Defendants argue that Plaintiff's § 1983 claim against Defendant Dart in his individual capacity should be dismissed because: (1) Plaintiff failed to plead enough facts that Defendant Dart had individual knowledge of or condoned any alleged constitutional violation specific to Plaintiff; (2) assignment to a non-ADA compliant housing unit is not actionable under § 1983 as there is no apparent constitutional basis or federal law entitling pretrial detainees to specific housing; and (3) § 1983 cannot be used to remedy a violation of a federal statute if the statute already contains enforcement mechanisms. Defs.' Second Mot. Dismiss at 3-4. Defendants further argue that Defendant Dart's involvement in the creation or implementation of prison policies was in his capacity as a duly elected official. Id. at 4.

A. Individual Liability

To receive § 1983 relief against an individual defendant, a plaintiff must establish (1) that the defendant acted under color of state law, and (2) that the defendant deprived him of a constitutional or federal right. Lekas v. Briley, 405 F.3d 602, 606 (7th Cir. 2005).

Generally, "[m]isuse of power, possessed by virtue of state law and made possible only because the wrongdoer is clothed with the authority of state law, is action taken under color of' state law." United States v. Classic, 313 U.S. 299, 326 (1941). Plaintiff alleges that Defendant Dart misused his power by creating a deliberately indifferent policy of assigning disabled detainees to non-ADA compliant housing as the sheriff of Cook County. Am. Compl. ¶ 14. While Plaintiff does not plead any specific facts to establish that Defendant Dart acted under the color of state law, Defendants do not contest whether Plaintiff established this element and Plaintiff sufficiently alleges that Defendant acted under the color of law.

Defendants challenge whether Defendant Dart can be individually liable for action taken in his capacity as a duly elected official. Defs.' Second Mot. Dismiss at 4; Reply at 4. Individual capacity suits attempt to attach liability on government officials for actions committed under the color of state law. Kentucky v. Graham, 473 U.S. 159, 165 (1985). Official capacity suits are usually another way of pleading an action against a government entity of which an officer is an agent. Id. at 165-66 (quoting Monell v. New York City Dept. of Social Services, 436 U.S. 658, 690 n. 55 (1978)). In an official capacity suit, the government entity must have policies or customs in place that are a "moving force" in the alleged constitutional or federal law violations. Id. at 166 (quoting Polk County v. Dodson, 454 U.S. 312, 326 (1981)). Plaintiff's § 1983 claim against Defendant Dart is not an official capacity claim. Plaintiff alleges that Defendant Dart's policies at the prison were the cause of the constitutional violations faced by Plaintiff. Am. Compl. ¶ 14. Plaintiff's complaint alleges that Defendant Dart had discretionary power to create policies and customs in the prison, under the color of law as Sheriff, of which Cook County was not the moving force. Am. Compl. ¶¶ 13, 14, 18-21. Plaintiff adequately alleges that Defendant Dart may be individually liable for constitutional violations committed under the color of state law. Graham, 473 U.S. at 165-66.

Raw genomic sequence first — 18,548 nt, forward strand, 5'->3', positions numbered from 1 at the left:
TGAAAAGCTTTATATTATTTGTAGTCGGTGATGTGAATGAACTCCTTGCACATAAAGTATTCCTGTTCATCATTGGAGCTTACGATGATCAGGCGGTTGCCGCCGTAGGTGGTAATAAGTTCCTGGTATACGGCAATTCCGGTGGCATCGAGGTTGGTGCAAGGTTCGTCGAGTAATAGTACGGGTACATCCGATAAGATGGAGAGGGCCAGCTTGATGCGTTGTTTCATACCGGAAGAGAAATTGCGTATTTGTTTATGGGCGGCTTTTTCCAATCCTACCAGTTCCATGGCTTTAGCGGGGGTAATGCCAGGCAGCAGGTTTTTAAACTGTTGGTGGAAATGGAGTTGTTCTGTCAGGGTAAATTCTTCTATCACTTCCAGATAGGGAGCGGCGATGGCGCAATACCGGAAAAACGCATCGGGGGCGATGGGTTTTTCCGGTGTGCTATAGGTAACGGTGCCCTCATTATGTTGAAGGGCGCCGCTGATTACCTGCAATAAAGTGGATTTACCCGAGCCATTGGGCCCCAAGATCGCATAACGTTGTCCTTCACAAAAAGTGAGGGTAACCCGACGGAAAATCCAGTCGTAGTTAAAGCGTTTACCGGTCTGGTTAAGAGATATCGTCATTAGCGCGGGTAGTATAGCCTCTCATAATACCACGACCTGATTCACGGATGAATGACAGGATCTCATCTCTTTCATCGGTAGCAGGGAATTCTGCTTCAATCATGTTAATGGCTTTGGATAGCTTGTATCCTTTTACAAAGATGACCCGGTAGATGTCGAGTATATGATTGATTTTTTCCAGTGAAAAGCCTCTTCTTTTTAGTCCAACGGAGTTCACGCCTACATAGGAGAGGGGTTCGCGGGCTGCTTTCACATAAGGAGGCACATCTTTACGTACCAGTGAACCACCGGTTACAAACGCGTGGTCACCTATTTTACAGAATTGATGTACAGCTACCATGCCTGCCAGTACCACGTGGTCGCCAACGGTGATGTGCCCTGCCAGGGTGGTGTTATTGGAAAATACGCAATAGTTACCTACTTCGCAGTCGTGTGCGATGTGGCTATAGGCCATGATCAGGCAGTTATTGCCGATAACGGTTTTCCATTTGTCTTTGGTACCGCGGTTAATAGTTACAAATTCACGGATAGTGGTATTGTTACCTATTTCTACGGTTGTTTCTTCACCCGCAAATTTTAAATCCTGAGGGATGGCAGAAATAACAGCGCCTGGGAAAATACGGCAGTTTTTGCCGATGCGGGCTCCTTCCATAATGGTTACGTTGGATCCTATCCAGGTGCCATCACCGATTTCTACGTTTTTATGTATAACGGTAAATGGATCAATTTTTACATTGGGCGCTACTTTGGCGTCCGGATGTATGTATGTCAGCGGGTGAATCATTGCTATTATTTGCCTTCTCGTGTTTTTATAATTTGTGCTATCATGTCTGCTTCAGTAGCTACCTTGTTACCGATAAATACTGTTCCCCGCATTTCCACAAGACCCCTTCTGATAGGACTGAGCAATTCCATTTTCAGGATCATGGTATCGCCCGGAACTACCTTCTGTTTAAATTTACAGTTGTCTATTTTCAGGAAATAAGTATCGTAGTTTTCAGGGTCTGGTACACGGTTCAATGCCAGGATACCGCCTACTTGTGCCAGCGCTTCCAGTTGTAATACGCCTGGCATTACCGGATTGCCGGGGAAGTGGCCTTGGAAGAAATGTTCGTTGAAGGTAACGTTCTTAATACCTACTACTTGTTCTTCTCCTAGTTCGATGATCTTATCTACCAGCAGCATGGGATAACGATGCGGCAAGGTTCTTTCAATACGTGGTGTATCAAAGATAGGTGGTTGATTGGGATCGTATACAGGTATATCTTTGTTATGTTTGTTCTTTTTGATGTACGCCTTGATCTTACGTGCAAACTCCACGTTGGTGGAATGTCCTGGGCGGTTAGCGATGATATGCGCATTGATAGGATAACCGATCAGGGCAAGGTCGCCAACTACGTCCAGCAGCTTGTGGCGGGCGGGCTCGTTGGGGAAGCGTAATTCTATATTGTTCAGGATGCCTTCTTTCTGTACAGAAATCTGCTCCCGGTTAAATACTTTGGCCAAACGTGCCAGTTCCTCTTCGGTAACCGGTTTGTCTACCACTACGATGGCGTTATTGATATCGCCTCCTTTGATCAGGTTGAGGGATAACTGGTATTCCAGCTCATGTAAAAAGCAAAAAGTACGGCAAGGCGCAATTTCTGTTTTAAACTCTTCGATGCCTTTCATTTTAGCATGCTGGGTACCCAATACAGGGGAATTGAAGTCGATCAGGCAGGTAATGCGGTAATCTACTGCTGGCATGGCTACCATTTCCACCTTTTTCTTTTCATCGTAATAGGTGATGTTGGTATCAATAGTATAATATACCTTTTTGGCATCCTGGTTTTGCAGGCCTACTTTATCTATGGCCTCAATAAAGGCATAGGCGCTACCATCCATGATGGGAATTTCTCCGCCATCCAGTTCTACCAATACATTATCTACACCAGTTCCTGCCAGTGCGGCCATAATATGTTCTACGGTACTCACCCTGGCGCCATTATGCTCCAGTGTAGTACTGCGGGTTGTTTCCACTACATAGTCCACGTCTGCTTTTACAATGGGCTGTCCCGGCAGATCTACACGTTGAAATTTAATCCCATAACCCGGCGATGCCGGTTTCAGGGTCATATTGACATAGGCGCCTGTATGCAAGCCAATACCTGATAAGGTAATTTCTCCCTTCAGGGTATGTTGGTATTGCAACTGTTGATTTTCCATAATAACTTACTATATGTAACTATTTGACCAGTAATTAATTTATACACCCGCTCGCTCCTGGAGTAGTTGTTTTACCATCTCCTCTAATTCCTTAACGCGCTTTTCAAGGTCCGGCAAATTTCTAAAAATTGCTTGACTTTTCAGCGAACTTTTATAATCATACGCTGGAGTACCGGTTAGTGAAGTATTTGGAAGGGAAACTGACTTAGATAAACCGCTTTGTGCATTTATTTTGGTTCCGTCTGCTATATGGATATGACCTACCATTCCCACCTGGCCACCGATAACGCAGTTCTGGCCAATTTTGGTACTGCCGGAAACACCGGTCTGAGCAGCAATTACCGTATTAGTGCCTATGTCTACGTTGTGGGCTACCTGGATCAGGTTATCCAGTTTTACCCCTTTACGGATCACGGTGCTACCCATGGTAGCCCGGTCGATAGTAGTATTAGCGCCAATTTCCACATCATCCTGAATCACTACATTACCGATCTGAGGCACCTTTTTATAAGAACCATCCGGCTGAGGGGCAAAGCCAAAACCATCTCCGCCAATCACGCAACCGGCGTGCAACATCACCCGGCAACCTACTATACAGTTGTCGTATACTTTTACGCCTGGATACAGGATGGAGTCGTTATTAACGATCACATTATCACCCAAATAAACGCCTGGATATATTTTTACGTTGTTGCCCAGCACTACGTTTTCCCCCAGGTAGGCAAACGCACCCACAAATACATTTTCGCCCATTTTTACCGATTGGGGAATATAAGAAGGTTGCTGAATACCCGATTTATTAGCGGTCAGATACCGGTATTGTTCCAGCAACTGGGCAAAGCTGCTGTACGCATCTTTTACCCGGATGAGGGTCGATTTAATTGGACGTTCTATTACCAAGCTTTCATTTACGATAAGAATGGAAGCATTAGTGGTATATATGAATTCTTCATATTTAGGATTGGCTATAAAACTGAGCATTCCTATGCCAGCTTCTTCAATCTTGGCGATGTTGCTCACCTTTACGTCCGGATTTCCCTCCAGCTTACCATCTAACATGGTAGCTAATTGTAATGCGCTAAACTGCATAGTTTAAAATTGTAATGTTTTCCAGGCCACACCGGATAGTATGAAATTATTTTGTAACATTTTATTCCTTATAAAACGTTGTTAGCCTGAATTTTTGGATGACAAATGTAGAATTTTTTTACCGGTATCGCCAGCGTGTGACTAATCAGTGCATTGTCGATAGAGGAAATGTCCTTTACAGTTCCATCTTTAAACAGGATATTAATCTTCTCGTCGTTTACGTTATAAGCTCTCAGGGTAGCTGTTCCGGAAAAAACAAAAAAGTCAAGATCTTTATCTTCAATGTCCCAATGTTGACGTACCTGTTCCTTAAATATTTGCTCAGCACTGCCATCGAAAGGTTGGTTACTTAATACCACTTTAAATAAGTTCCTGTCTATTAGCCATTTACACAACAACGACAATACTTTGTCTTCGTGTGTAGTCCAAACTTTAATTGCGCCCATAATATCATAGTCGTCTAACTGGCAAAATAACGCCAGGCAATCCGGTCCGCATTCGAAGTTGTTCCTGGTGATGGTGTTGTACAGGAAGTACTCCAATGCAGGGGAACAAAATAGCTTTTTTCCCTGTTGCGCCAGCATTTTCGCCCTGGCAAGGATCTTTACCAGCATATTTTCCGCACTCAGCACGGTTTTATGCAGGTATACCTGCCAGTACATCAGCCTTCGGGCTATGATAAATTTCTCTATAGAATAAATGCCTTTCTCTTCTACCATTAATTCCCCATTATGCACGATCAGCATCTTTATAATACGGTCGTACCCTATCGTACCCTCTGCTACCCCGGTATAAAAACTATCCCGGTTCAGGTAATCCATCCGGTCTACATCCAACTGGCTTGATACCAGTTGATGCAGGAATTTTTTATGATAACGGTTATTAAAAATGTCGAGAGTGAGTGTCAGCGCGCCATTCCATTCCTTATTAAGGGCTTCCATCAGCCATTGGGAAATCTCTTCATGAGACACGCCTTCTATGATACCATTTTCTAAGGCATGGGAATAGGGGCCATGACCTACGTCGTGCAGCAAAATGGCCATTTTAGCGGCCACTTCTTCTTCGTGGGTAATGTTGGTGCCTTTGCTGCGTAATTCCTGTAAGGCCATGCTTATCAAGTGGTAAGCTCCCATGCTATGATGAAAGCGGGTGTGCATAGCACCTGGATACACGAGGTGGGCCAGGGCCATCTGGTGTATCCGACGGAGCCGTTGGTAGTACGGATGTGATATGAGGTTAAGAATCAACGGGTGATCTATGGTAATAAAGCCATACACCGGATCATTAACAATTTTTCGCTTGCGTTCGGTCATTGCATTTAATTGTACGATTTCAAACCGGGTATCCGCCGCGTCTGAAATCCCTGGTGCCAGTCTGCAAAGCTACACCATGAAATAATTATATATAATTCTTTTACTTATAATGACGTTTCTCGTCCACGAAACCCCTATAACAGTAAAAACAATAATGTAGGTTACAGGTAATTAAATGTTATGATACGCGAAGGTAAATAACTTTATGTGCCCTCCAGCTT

Plaintiff alleges two constitutional violations against Defendant Dart. First, Plaintiff alleges that in not being assigned to ADA compliant housing, Defendant violated his Fourteenth Amendment right not to be punished by depriving Plaintiff of adequate medical care. Am. Compl. ¶¶ 6, 8. Second, Plaintiff alleges that Defendant violated his Fourth and Fourteenth ...